How to Experience Joy From Anticipation
If you want more feelings of joy in your life here are some tips on how you can achieve it through anticipation.
VORFREUDE: JOYFUL ANTICIPATION
Life may be too short to learn German — as Richard Porson, an 18th century English scholar, once quipped — but it’s definitely worth borrowing from the German’s extensive lexicon.
That’s because you’ll find words that describe nuanced and complex emotions we have no equivalent for in English. I believe in expanding your vocabulary beyond your native tongue so you can better articulate your feelings and life experiences.
This doesn’t necessarily mean you need to learn a whole new language, just that you should be open to exploring other languages to find new-to-you words that help you express yourself more succinctly.
My partner, a German and also my multilingual wordsmith, recently introduced me to another word: Vorfreude. It can roughly be translated as pre-joy in English.
I almost never think about the past, am working on being more present, but love considering what could be.
As a very future-oriented individual I get intense pleasure in imagining, planning, and anticipating. It doesn’t matter if I‘m creating a trip itinerary or looking forward to my bedtime routine, I get pleasure simply from foreseeing pleasure.
The New York Times discussed this phenomenon in “What a Great Trip! And I’m Not Even There Yet.” Using trip planning as an example the article reports:
If you want more feelings of joy here are some tips on how you can achieve it through anticipation.
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SAVOR THE JOURNEY
When we get what we want the feelings of happiness it brings are typically short-lived. This is why the proverb “life is a journey not a destination” is so meaningful.
As discussed in “How to Find Yourself,” humans have a happiness set point — an average level of happiness that is almost always returned to no matter the good or bad that happens in life.
So it actually makes sense to put more energy into savoring the build up to the thing or experience you desire more than the actual thing or experience itself.
As Arthur Ashe, tennis legend, once said “the doing is often more important than the outcome.” Don’t let your life be just about getting from one end goal to another, but savor all of the moments in between.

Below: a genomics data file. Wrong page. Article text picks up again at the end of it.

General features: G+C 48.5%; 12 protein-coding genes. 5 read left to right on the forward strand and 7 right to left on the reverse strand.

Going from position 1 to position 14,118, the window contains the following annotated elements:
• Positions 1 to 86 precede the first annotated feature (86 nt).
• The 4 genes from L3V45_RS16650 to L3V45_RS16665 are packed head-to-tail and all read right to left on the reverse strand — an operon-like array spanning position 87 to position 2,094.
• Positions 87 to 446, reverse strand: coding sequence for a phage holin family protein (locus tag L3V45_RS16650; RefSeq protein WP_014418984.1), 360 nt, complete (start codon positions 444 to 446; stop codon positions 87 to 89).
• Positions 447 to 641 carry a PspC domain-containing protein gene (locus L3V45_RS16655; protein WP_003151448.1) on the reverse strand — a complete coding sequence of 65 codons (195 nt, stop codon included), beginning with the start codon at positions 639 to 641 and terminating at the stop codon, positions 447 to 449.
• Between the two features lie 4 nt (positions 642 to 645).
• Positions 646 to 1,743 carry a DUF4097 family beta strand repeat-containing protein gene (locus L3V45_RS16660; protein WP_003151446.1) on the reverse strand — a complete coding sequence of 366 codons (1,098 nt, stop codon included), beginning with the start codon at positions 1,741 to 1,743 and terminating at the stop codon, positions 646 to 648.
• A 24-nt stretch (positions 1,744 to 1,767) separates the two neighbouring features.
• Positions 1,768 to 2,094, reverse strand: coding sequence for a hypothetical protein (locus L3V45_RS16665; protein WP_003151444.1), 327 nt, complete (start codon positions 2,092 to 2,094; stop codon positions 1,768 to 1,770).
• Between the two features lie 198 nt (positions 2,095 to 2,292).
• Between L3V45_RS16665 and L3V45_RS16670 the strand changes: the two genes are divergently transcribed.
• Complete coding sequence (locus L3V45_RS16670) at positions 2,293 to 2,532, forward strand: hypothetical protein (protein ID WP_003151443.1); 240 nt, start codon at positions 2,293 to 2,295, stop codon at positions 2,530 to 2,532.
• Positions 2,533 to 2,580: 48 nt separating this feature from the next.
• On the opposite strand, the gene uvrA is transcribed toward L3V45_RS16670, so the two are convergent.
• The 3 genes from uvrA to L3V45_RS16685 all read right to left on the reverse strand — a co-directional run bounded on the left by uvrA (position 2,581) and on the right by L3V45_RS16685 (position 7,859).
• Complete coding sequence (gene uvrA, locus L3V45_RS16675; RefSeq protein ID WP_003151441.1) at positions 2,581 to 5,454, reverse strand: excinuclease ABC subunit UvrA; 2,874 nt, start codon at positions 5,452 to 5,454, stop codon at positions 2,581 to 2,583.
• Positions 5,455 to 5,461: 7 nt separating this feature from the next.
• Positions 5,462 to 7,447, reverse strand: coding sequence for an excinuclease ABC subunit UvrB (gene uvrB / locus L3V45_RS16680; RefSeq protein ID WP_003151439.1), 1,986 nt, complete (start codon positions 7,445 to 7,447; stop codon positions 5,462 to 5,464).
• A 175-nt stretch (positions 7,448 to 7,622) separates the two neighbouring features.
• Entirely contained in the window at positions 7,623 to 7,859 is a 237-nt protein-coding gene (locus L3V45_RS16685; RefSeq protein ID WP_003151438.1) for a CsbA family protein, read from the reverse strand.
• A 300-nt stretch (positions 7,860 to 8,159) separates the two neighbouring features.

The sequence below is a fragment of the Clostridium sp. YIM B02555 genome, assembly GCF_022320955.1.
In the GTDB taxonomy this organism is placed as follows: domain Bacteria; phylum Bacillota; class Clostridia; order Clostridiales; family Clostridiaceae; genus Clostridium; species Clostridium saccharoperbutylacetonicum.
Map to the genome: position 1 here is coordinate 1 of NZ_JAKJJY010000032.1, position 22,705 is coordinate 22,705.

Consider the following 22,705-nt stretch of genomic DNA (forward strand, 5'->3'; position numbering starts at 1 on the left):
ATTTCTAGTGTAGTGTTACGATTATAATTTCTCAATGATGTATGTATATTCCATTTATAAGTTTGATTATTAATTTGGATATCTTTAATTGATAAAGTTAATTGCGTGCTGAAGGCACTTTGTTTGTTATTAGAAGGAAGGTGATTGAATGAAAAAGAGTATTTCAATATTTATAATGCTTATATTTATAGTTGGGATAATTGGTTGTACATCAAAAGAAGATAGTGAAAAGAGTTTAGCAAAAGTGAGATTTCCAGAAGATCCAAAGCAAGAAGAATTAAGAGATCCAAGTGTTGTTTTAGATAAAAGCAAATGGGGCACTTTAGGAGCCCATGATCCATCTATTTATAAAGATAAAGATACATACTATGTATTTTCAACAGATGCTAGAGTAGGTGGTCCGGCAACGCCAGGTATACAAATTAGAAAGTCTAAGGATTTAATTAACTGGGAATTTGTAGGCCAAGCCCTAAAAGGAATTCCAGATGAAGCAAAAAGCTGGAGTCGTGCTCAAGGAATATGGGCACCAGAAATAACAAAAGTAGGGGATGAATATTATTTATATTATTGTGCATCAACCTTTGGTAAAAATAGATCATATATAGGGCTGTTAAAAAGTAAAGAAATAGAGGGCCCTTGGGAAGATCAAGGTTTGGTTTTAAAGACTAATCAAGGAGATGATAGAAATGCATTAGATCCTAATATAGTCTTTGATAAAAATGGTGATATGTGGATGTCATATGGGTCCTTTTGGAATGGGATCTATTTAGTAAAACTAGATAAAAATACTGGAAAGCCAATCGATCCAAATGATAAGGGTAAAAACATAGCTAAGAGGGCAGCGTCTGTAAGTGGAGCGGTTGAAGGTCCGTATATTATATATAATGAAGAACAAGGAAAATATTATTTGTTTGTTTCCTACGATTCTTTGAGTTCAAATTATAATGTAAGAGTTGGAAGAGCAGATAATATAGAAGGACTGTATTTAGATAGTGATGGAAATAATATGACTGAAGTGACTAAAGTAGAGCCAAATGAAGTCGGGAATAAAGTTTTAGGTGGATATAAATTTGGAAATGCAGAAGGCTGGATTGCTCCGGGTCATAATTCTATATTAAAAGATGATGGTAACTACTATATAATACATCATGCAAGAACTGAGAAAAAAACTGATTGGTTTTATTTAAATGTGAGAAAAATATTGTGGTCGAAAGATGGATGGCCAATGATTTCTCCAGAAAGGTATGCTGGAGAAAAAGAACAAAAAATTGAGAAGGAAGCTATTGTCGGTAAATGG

MAKE TIME FOR DAYDREAMING
You may assume daydreaming is a time waster or form of escapism best left to children, but that couldn’t be further from the truth.
Daydreaming is an underrated activity and it’s time to include it in your personal growth toolkit, particularly if you want more pre-joy.
In “At last, scientific proof that daydreaming doesn’t mean you’re a flake,” a Quartz reporter interviews a colleague about their daydreaming routine.
The research-backed benefits of letting your mind wander in this way include: more motivation, increased creativity, greater cognitive control and, lest we forget, more joy.
FREQUENTLY ASK WHAT IF
Asking “what if” almost always reveals new ways of thinking, doing, or being. It’s one of the easiest ways to get excited about what’s to come because the question gives you free reign to imagine it.
Getting in the habit of asking what if questions breaks self-imposed limits about what’s doable. Instead of operating from a narrow or restricted point-of-view (that tends to stifle pre-joy), you’ll be eager to follow through on the fresh ideas you generate by brainstorming answers.
Just be sure to focus your what ifs on upsides and solutions to avoid undue worrying. It shouldn’t be a line of questioning directed towards the past (e.g. what if this never happened) but a way to broaden your scope of the future.
When we yearn for something that isn’t realized it can lead to a negative emotion: disappointment. But you don’t have to let this emotion dampen your Vorfreude.
You can decrease feelings of disappointment in your life by (a) thinking mostly about future events that are within your power to control and (b) being open-minded about the possible outcomes when you are thinking of the future.
That way you aren’t completely caught off guard if something actualizes in a way that you didn’t anticipate (which is usually the case because we can’t predict the future).
Also remember Professor Dunn’s research mentioned above and featured in the New York Times: anticipating positive things actually provides a bit of a buffer against negative feelings derived from potentially subpar outcomes.